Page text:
Repeal of pernicious and draconian ISA long overdue but new replacement of security laws raise grave concerns about human rights abuses
The tabling of the Security Offences (Special Measures) Bill 2012 to repeal the 52-year Internal Security Act which vests pernicious, draconian and undemocratic detention-without-trial powers on the Executive which could be extended every two years is welcome as it is long overdue.
This is the victory of the decades-long struggle for democracy and human rights which have been waged by patriotic Malaysians cutting across race and religion, many paying a heavy price in terms of personal liberties – culminating in the pledge by the Pakatan Rakyat for the repeal of the ISA.
However, the replacement of the slew of new security laws in the four bills presented to Parliament, namely the Security Offences (Special Measures) Bill 2012, the Penal Code (Amendment) Bill 2012, the Criminal Procedure Code (Amendment) (No. 2) Bill 2012 and the Evidence (Amendment) (No. 2) Bill 2012 raise grave concerns about new human rights abuses which must be met and addressed by the Prime Minister, Datuk Seri Najib Razak if Malaysia hopes to approximate to be “the best democracy in the world” – practising “a functional and inclusive democracy where public peace and prosperity is preserved in accordance with the supremacy of the Constitution, rule of law and respect for basic human rights and individual rights”.
The Internal Security Act has stunted the growth of democracy in Malaysia. What is there to guarantee that although the ISA powers of indefinite detention-without-trial is repealed, the new provision limiting detention without charge to 28 days “for purposes of investigation” without judicial review will not be the new bane for democracy and human rights in Malaysia?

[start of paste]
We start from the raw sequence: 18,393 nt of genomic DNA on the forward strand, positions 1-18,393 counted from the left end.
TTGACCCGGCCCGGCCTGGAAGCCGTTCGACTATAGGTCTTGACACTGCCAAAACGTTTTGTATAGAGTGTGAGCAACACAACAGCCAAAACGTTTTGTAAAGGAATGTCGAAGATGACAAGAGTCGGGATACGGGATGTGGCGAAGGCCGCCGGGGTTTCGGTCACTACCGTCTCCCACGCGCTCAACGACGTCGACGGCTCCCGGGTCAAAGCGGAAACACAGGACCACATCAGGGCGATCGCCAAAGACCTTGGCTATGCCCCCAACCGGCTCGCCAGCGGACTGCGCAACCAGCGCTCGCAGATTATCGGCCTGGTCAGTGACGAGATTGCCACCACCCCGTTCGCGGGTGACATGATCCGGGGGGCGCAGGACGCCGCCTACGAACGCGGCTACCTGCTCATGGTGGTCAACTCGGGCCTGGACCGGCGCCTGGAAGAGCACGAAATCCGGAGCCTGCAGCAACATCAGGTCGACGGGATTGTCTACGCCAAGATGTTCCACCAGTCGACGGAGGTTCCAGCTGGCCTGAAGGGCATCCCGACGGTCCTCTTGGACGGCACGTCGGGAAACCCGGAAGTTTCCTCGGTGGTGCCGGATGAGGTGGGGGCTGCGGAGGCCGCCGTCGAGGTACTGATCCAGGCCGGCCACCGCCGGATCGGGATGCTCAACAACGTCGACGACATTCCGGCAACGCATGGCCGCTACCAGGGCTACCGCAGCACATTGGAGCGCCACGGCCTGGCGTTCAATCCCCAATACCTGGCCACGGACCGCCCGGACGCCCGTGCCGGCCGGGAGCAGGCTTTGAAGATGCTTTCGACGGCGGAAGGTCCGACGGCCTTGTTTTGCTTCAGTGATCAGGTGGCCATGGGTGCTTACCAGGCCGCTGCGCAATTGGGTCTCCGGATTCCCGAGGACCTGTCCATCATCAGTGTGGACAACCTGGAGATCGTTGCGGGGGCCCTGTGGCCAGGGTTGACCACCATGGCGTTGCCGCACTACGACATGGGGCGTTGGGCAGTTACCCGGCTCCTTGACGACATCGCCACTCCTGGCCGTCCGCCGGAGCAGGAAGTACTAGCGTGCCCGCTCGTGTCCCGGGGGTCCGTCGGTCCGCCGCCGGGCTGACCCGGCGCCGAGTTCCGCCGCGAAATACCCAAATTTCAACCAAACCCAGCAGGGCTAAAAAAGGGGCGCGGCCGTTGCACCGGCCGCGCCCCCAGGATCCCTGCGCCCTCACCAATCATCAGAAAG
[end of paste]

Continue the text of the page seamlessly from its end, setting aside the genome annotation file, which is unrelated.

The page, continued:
Several proposals in the new bills have adverse impacts on fundamental human rights particularly with regard to personal liberty and privacy as well the rule of law.
These include the powers to the police to impose electronic monitoring devices on individuals released from detention, delays of 48 hours before the suspect has access to a lawyer, and powers to police to make an arrest without a warrant if the officer merely “has reason to believe” that the person may be involved in security offences, many of which are vaguely defined.
The Security Offences Bill also provides for trials with secret witnesses, unlawfully obtained evidence and continued detention of those found not guilty.
Of great concern is the new offence created by the Penal Code Amendment Bill under section 124B – “Activity detrimental to parliamentary democracy” where “Whoever, by any means, directly or indirectly, commits an activity detrimental to parliamentary democracy shall be punished with a imprisonment for a term which may extend to twenty years”.
Section 124C provides for a jail sentence “which may extend to fifteen years” for the offence of “Attempt to commit activity detrimental to parliamentary democracy”.
This is followed by five other sections on offences relating to “activity detrimental to parliamentary democracy, ranging from “printing, sale, etc. of documents”, “possession of documents”, “importation of document and publication”, “posting of placards”, “receipt of document and publications”, all carrying hefty penalties of maximum jail terms from five to ten and even 15 years.
Section 130A (a) defines “activity detrimental to parliamentary democracy” as “an activity carried out by a person or a group of persons designed to overthrow or undermine parliamentary democracy by violent or unconstitutional means”.
These new-fangled offences relating to “activity detrimental to parliamentary democracy” with their heavy penalties constitute grave threats to the healthy growth and development of democracy and human rights in post-ISA Malaysia – especially with the unreformed key national institutions like the judiciary and police which have yet to regain public confidence in their independence, integrity and professionalism.